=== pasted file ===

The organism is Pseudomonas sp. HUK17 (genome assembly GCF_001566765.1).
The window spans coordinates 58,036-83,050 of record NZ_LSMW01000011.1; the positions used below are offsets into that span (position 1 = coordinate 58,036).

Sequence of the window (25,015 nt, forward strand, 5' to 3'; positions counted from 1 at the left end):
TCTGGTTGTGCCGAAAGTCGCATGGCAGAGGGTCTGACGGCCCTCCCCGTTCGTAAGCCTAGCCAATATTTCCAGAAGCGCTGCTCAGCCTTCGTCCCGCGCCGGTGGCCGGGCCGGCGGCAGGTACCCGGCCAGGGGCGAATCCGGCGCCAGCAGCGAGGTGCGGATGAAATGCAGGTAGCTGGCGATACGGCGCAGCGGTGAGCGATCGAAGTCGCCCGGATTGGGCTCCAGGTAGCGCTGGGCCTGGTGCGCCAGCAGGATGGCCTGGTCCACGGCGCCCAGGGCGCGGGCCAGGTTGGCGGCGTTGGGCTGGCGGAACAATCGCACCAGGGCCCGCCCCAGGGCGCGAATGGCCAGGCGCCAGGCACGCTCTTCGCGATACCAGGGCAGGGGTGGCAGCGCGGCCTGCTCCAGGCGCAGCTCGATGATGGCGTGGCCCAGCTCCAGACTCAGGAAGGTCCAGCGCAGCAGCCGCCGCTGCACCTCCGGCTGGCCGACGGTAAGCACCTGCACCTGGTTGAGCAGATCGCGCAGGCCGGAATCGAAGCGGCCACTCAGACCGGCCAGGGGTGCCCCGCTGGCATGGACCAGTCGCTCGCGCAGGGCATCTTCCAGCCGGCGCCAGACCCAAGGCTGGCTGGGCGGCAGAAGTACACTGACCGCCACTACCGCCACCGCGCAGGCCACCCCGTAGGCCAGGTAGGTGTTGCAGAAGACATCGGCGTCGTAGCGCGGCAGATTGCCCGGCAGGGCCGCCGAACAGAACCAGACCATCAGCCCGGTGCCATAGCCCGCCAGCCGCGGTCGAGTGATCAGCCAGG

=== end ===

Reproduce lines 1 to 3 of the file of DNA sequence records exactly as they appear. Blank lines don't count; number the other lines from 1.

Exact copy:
The organism is Pseudomonas sp. HUK17 (genome assembly GCF_001566765.1).
The window spans coordinates 58,036-83,050 of record NZ_LSMW01000011.1; the positions used below are offsets into that span (position 1 = coordinate 58,036).

Sequence of the window (25,015 nt, forward strand, 5' to 3'; positions counted from 1 at the left end):